In January, 2016  the Ninth Circuit Court of Appeals in Zachary v. California Bank and Trust ruled that the Absolute Priority Rule still applies to individual Chapter 11 reorganizations after the Bankruptcy Code was amended in 2005. This ruling means that the several court opinions that concluded that the 2005 amendment made it easier for individuals to confirm Chapter 11 plans will no longer be the law in the Ninth Circuit which includes the State of California as the absolute priority rule still must be complied with by individuals filing Chapter 11.

The Absolute Priority Rule provides that a dissenting class of unsecured creditors must be provided for in full before the debtor can receive or retain property under a plan of reorganization. In Zachery, the husband and wife debtors sought confirmation of a Chapter 11 plan that provided that the debtors retain ownership of their business, their home and their rental property.  The plan provided that the dissenting class of unsecured creditors would receive $5,000 on account of their $2 million claim.  The Bankruptcy Court denied confirmation because the court held that the plan violated the Absolute Priority Rule.

After the amendment in 2005, several courts concluded that individual Chapter 11 debtors were able to retain their property even over the objection of dissenting creditors if the Bankruptcy Court found that the plan was otherwise fair and equitable. This was a substantial deviation from the law that existed prior to the 2005 amendment.  A slight majority of trial courts addressing this issue, however, came to a different conclusion and found that nothing in the amendment changed with respect to the finding necessary to confirm the Chapter 11 plan of reorganization. Those courts concluded that the Absolute Priority Rule still must be complied with and dissenting classes of unsecured creditors must be paid in full before a junior class, such as the debtor, can retain property.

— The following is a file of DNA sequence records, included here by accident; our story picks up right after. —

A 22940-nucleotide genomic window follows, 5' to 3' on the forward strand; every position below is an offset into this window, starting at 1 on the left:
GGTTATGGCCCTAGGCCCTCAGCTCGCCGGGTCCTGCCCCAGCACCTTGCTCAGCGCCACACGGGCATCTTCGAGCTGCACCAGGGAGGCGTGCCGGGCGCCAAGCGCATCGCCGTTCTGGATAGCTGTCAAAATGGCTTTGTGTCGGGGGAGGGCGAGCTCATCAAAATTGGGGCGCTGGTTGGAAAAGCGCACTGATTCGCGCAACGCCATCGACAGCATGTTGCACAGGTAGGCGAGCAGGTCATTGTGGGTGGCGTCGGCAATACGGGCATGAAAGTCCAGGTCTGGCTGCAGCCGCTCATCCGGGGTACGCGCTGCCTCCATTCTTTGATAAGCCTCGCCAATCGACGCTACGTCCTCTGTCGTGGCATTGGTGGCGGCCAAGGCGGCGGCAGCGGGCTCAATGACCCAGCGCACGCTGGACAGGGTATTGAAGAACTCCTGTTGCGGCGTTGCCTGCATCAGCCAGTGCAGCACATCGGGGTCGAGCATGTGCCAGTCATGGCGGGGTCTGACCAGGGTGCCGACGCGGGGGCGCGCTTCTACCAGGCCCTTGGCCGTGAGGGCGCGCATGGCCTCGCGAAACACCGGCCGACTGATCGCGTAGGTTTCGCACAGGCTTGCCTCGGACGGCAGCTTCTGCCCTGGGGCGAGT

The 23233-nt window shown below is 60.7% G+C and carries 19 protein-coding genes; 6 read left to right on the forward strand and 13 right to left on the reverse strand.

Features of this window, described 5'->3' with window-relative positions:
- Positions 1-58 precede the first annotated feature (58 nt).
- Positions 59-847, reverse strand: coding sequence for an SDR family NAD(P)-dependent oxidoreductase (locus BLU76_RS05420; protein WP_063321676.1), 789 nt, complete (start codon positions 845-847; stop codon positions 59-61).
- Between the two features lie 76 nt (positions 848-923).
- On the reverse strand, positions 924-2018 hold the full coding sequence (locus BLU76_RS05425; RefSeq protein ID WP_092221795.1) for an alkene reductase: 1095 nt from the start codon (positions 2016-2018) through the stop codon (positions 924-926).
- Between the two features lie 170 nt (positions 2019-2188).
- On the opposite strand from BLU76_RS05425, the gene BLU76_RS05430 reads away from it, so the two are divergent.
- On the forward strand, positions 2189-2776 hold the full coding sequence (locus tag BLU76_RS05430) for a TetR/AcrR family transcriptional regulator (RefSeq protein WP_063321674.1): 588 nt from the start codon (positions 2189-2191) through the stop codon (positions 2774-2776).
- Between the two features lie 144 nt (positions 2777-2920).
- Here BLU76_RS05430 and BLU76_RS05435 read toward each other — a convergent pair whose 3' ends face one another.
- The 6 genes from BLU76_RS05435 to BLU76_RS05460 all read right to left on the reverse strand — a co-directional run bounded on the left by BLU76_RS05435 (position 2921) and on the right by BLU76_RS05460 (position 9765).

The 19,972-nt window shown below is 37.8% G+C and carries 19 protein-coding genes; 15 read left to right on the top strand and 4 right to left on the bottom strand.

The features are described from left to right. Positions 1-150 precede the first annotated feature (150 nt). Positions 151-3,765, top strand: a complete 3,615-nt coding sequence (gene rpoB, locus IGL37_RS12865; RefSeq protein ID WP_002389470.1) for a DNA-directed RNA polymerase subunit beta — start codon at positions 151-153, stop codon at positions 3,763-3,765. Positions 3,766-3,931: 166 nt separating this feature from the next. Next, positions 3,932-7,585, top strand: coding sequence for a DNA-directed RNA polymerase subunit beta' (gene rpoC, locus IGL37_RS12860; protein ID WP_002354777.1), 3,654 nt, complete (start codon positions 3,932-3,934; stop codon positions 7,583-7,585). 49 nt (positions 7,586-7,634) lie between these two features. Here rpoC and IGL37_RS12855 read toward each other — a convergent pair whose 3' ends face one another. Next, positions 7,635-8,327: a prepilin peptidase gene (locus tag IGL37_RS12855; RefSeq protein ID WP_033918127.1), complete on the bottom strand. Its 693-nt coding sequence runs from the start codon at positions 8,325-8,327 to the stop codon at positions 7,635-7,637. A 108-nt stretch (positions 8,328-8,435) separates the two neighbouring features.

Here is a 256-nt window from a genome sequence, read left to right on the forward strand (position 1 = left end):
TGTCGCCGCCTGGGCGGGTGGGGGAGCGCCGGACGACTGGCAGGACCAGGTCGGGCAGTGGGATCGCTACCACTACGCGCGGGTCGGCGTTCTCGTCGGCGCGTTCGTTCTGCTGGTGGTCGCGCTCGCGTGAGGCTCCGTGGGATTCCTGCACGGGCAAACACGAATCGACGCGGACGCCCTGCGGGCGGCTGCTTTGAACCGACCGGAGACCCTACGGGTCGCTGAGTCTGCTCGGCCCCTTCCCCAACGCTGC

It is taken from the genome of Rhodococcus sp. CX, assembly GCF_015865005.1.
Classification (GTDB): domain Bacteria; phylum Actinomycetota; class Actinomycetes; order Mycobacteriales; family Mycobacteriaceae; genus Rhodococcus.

The Ninth Circuit in Zachary concluded that the debtors’ reading of the 2005 Amendments would required the court to find an implied repeal of a 100 plus year old rule.  The court declined to find an implied repeal stating that Congress would not repeal a statute “in the most oblique way possible, and yet omit any mention of this remedy from the legislative history.”

Marshack Hays has substantial experience in representing debtors and creditors in individual Chapter 11 cases.  We welcome any questions you may have.

Richard Marshack
Marshack Hays LLP